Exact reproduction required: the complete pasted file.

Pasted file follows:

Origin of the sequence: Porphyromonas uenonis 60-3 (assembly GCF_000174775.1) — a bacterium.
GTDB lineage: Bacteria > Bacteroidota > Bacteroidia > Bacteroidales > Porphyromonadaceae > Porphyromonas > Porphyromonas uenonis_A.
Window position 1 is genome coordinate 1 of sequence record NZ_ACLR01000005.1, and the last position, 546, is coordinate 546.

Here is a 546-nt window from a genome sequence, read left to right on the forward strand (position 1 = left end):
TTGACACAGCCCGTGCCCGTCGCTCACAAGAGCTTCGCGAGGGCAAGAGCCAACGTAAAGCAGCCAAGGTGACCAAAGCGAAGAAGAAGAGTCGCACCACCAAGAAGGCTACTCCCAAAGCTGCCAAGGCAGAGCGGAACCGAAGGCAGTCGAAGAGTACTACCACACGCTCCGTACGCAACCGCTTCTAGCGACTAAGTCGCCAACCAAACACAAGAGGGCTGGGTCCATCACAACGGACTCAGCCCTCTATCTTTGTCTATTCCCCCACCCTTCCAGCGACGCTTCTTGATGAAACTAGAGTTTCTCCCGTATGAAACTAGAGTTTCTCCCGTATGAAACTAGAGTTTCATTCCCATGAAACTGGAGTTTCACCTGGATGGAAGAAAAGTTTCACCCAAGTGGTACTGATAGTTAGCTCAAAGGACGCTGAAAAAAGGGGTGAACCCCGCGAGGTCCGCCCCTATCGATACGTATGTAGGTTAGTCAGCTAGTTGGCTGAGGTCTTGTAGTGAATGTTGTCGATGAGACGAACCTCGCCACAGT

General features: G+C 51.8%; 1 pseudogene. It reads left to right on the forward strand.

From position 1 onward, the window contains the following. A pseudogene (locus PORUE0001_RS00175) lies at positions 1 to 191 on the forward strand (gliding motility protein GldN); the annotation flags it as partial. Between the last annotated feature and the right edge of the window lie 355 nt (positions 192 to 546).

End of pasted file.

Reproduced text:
Origin of the sequence: Porphyromonas uenonis 60-3 (assembly GCF_000174775.1) — a bacterium.
GTDB lineage: Bacteria > Bacteroidota > Bacteroidia > Bacteroidales > Porphyromonadaceae > Porphyromonas > Porphyromonas uenonis_A.
Window position 1 is genome coordinate 1 of sequence record NZ_ACLR01000005.1, and the last position, 546, is coordinate 546.

Here is a 546-nt window from a genome sequence, read left to right on the forward strand (position 1 = left end):
TTGACACAGCCCGTGCCCGTCGCTCACAAGAGCTTCGCGAGGGCAAGAGCCAACGTAAAGCAGCCAAGGTGACCAAAGCGAAGAAGAAGAGTCGCACCACCAAGAAGGCTACTCCCAAAGCTGCCAAGGCAGAGCGGAACCGAAGGCAGTCGAAGAGTACTACCACACGCTCCGTACGCAACCGCTTCTAGCGACTAAGTCGCCAACCAAACACAAGAGGGCTGGGTCCATCACAACGGACTCAGCCCTCTATCTTTGTCTATTCCCCCACCCTTCCAGCGACGCTTCTTGATGAAACTAGAGTTTCTCCCGTATGAAACTAGAGTTTCTCCCGTATGAAACTAGAGTTTCATTCCCATGAAACTGGAGTTTCACCTGGATGGAAGAAAAGTTTCACCCAAGTGGTACTGATAGTTAGCTCAAAGGACGCTGAAAAAAGGGGTGAACCCCGCGAGGTCCGCCCCTATCGATACGTATGTAGGTTAGTCAGCTAGTTGGCTGAGGTCTTGTAGTGAATGTTGTCGATGAGACGAACCTCGCCACAGT

General features: G+C 51.8%; 1 pseudogene. It reads left to right on the forward strand.

From position 1 onward, the window contains the following. A pseudogene (locus PORUE0001_RS00175) lies at positions 1 to 191 on the forward strand (gliding motility protein GldN); the annotation flags it as partial. Between the last annotated feature and the right edge of the window lie 355 nt (positions 192 to 546).